Here’s one sure bet in Atlantic City—none of the lawyers involved in the Vioxx litigation against Merck want to get blamed for leaking information to the media.
But one of them just might get the heat for disclosing a document last week to the Associated Press, which wrote a story suggesting the drug maker may have known more about heart problems caused by its Vioxx painkiller than was acknowledged publicly.
Starting today, Superior Court Judge Carol Higbee will be questioning several attorneys—on a one-by-one basis behind closed doors—to find out who leaked the document, which was about a patent for Vioxx proposed by Ed Scolnick, Merck’s former chief scientist.
The leak came shortly after Higbee granted Merck’s request to keep the document confidential, even though the drug maker inadvertently gave it to attorneys who filed some of the 2,000 Vioxx lawsuits against Merck in state court in Atlantic County.
It’s easy to understand why Higbee is perturbed.
In her May 27 ruling, which became available publicly only last week, Higbee wrote that all copies of the document “must be returned to Merck or destroyed immediately” by the attorneys.
It’s not clear what, if any action Higbee may take. Some characterized the questioning as a student being called into the principal’s office, but others say Higbee could decide an attorney is in contempt of court. So far, Merck isn’t seeking sanctions.
The episode is being closely watched, especially since the first Vioxx trial in the nation is scheduled to begin next month in Texas. The run-up to the July 11 event is prompting a lot of behind-the- scenes posturing by Merck and lawyers representing plaintiffs.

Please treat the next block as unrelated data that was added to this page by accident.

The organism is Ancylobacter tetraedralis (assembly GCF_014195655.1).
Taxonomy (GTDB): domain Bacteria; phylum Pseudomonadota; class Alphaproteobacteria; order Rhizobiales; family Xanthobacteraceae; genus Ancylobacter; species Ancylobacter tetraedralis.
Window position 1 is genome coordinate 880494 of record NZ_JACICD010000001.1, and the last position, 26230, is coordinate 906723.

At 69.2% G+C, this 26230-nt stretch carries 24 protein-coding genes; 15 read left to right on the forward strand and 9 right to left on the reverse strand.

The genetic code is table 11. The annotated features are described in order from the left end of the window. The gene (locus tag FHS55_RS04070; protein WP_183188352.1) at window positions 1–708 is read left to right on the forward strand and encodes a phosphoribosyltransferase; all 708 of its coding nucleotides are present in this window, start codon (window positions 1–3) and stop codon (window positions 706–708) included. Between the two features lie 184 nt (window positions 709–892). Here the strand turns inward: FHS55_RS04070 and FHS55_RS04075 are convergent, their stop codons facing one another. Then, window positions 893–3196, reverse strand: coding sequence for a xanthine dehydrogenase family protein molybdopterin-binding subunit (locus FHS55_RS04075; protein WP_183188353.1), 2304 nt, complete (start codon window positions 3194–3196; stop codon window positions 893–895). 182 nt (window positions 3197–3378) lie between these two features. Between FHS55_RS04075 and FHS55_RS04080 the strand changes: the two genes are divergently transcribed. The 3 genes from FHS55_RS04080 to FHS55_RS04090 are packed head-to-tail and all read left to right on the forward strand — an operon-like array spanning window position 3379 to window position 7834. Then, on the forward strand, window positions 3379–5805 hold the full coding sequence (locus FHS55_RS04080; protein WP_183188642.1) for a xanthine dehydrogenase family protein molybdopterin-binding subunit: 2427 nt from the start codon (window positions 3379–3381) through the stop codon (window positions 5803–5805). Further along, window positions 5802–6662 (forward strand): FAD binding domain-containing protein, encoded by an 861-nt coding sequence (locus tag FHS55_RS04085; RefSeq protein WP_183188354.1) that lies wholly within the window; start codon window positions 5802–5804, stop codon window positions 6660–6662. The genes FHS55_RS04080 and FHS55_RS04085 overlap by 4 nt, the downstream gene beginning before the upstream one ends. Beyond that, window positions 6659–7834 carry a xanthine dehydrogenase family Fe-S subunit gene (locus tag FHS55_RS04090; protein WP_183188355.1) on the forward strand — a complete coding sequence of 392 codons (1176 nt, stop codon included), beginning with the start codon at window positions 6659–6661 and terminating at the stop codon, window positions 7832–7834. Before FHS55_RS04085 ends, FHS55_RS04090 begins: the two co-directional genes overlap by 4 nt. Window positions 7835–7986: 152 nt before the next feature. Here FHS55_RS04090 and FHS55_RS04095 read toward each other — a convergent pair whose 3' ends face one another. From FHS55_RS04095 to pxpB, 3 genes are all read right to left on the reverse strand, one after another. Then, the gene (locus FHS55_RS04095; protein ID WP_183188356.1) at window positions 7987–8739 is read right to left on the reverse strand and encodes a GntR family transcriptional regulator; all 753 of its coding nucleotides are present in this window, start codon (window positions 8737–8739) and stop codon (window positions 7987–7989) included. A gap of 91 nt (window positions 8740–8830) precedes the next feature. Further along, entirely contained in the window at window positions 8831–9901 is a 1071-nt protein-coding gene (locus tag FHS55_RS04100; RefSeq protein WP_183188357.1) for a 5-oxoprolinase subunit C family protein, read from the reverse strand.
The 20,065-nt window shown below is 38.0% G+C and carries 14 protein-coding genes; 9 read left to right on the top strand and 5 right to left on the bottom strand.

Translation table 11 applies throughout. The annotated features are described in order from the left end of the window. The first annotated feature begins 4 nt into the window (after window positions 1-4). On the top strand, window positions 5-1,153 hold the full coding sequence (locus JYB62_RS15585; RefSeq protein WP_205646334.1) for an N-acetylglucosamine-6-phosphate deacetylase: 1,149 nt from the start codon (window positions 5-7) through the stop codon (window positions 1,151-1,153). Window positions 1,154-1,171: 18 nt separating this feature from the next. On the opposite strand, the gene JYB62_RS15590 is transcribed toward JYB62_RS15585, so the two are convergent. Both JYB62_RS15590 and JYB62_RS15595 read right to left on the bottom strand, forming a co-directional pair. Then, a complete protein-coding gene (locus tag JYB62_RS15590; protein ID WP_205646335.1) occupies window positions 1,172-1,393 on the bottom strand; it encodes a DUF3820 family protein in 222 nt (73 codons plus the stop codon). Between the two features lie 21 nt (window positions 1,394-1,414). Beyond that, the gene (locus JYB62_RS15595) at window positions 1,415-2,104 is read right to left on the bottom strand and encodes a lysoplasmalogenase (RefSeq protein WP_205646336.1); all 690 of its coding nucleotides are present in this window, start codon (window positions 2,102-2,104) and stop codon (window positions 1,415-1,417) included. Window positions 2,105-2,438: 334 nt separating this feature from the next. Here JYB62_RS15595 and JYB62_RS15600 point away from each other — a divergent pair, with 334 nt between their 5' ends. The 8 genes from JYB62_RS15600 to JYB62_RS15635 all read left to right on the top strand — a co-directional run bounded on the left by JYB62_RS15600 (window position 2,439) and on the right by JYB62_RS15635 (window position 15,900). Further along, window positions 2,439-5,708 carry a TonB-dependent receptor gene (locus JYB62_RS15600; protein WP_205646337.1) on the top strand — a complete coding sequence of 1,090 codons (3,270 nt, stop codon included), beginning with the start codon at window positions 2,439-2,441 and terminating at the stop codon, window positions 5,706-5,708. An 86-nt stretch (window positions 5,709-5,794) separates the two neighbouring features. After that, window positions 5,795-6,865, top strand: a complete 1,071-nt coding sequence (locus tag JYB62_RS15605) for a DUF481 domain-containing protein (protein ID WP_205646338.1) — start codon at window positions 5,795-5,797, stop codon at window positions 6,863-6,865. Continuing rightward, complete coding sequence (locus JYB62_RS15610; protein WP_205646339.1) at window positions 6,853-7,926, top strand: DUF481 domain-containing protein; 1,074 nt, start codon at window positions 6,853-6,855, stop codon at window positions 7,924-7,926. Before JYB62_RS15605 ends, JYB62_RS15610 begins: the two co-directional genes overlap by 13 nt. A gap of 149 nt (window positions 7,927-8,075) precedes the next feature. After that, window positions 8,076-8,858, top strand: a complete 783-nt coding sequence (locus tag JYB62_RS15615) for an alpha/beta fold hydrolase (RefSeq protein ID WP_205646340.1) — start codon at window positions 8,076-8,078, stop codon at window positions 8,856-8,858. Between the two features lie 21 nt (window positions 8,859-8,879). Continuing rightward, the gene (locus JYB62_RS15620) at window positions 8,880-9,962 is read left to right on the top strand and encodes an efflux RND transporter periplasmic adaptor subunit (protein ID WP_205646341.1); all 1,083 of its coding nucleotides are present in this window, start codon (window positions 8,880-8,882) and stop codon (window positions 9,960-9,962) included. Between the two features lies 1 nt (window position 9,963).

The first lawsuit in any national litigation often sets the tone for others that will follow. Wall Street thinks Merck may face billions of dollars in liability. And dozens of attorneys have a stake in the outcome, including many from New Jersey, New York and Philadelphia.
The first lawsuit filed in Atlantic City is expected to go to trial in September.
Another judge agreed yesterday to reconsider an earlier decision on whether attorneys in the hundreds of Vioxx lawsuits can question the other side’s witnesses.
The hearing before U.S. District Judge Eldon Fallon focused on two points deemed critical by patients suing the drug giant: whether they will have access to records concerning Vioxx maker Merck’s sales force of some 3,000 people, and whether Merck can talk to doctors who prescribed the drug. Plaintiffs’ attorneys want to have the records for their cases, but also are asking Fallon to prevent Merck’s lawyers from speaking with the doctors.